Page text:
Published On: Sat, Jul 21st, 2018

FDA approves Agios’ Tibsovo for acute myeloid leukemia treatment

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Tibsovo (ivosidenib) developed by Agios Pharmaceuticals has been approved by the US Food and Drug Administration (FDA) for acute myeloid in patients with a specific genetic mutation and whose condition relapsed or is refractory.

The Agios AML drug has been indicated to be used with an FDA-approved companion diagnostic that will detect specific mutations in the IDH1 gene in AML patients.

According to the FDA, AML is a rapidly progressing cancer that develops in the bone marrow. AML leads to a large number of abnormal white blood cells in the bloodstream and bone marrow.

An isocitrate dehydrogenase-1 inhibitor, Tibsovo works in acute myeloid leukemia treatment by reducing abnormal creation of the oncometabolite 2-hydroxyglutarate (2-HG), thereby leading to separation of malignant cells.

Agios’ Tibsovo approved for acute myeloid leukemia treatment by FDA.

Agios’ Tibsovo approved for acute myeloid leukemia treatment by FDA. Photo courtesy of Agios Pharmaceuticals,

The FDA said that if the IDH1 mutation is detected in blood or bone marrow samples via an FDA-approved test, then the patient could be eligible for acute myeloid leukemia treatment with Tibsovo. The regulator has also approved the RealTime IDH1 Assay, a companion diagnostic that can detect the IDH1 mutation.

Commenting on Tibsovo or Ivosidenib FDA approval for acute myeloid leukemia treatment, Richard Pazdur – director of the FDA’s Oncology Center of Excellence and acting director of the Office of Hematology and Oncology Products in the FDA’s Center for Drug Evaluation and Research, said: “Tibsovo is a targeted therapy that fills an unmet need for patients with relapsed or refractory AML who have an IDH1 mutation.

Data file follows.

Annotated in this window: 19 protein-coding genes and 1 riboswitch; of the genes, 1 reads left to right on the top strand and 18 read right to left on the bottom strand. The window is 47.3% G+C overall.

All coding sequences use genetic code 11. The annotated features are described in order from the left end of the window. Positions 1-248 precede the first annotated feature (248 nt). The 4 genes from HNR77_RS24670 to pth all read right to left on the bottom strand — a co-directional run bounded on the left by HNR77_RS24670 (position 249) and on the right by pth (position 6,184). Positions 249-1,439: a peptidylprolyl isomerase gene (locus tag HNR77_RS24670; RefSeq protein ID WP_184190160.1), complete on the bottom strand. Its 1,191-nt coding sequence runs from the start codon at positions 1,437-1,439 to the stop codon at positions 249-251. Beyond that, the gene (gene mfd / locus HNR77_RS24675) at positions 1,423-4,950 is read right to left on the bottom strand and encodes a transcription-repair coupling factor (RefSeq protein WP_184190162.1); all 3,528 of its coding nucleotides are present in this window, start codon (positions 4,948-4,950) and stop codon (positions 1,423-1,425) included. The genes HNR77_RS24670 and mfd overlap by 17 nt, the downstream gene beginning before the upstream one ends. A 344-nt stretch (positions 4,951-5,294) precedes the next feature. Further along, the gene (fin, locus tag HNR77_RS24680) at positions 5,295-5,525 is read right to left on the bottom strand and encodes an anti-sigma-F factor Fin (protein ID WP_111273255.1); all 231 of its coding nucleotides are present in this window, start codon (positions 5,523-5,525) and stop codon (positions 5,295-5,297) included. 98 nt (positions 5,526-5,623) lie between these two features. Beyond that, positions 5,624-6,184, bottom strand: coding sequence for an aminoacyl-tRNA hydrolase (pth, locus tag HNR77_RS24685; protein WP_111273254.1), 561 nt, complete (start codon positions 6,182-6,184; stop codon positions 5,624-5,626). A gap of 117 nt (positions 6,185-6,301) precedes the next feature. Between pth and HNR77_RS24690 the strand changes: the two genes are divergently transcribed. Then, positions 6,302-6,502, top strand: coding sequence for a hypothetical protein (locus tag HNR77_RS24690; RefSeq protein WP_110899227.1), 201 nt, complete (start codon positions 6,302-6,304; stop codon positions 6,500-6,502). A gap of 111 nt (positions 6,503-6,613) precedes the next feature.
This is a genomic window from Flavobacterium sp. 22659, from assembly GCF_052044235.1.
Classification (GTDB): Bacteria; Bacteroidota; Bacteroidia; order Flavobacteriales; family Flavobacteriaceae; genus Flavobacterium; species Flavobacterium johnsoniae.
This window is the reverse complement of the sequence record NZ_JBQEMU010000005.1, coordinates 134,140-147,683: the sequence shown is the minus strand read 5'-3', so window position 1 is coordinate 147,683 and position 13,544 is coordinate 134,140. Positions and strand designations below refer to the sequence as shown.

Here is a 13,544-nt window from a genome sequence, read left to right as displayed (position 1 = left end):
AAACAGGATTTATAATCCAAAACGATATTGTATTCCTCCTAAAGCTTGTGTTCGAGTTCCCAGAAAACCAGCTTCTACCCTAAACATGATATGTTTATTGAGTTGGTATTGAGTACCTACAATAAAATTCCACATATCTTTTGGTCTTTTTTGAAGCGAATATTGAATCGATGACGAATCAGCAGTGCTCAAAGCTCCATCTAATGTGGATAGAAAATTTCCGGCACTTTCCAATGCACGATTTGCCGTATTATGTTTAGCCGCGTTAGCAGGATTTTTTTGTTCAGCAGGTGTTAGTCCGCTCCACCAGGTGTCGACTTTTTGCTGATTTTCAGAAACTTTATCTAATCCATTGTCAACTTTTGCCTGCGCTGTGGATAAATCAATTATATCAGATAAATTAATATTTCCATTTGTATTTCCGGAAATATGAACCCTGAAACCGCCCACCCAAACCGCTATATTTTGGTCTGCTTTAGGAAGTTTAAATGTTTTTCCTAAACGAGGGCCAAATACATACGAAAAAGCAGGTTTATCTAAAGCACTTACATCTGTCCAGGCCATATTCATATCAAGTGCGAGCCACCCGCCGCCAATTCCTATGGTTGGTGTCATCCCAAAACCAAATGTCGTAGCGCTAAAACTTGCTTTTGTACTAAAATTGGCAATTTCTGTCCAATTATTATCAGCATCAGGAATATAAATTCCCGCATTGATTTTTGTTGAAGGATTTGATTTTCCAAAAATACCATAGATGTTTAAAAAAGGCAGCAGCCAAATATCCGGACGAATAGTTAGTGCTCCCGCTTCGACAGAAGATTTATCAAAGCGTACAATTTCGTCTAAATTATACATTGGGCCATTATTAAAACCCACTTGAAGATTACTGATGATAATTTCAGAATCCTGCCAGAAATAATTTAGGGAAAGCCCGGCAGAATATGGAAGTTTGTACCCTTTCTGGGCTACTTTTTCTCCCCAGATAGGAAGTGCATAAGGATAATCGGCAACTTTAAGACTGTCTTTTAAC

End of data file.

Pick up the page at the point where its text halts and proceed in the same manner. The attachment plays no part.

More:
“The use of Tibsovo is associated with a complete remission in some patients and a reduction in the need for both cell and platelet transfusions.”

Tibsovo FDA approval was based on the results of a single-arm trial of 174 adult patients having relapsed or refractory AML with an IDH1 mutation.

The trial evaluated gauged the percentage of patients with no evidence of disease and full recovery of blood counts after acute myeloid leukemia treatment, defined as complete remission or CR. It also measured percentage of patients with no evidence of disease and partial recovery of blood counts following Tibsovo treatment, defined as complete remission with partial hematologic recovery or CRh.

With a median follow-up lasting 8.3 months, 32.8% of patients on acute myeloid leukemia treatment with Tibsovo registered a CR orCRh that lasted a median 8.2 months. Out of the 110 patients who needed transfusions of blood or platelets owing to AML at the launch of the trial, 37% went at least 56 days without needing a transfusion after Tibsovo therapy.

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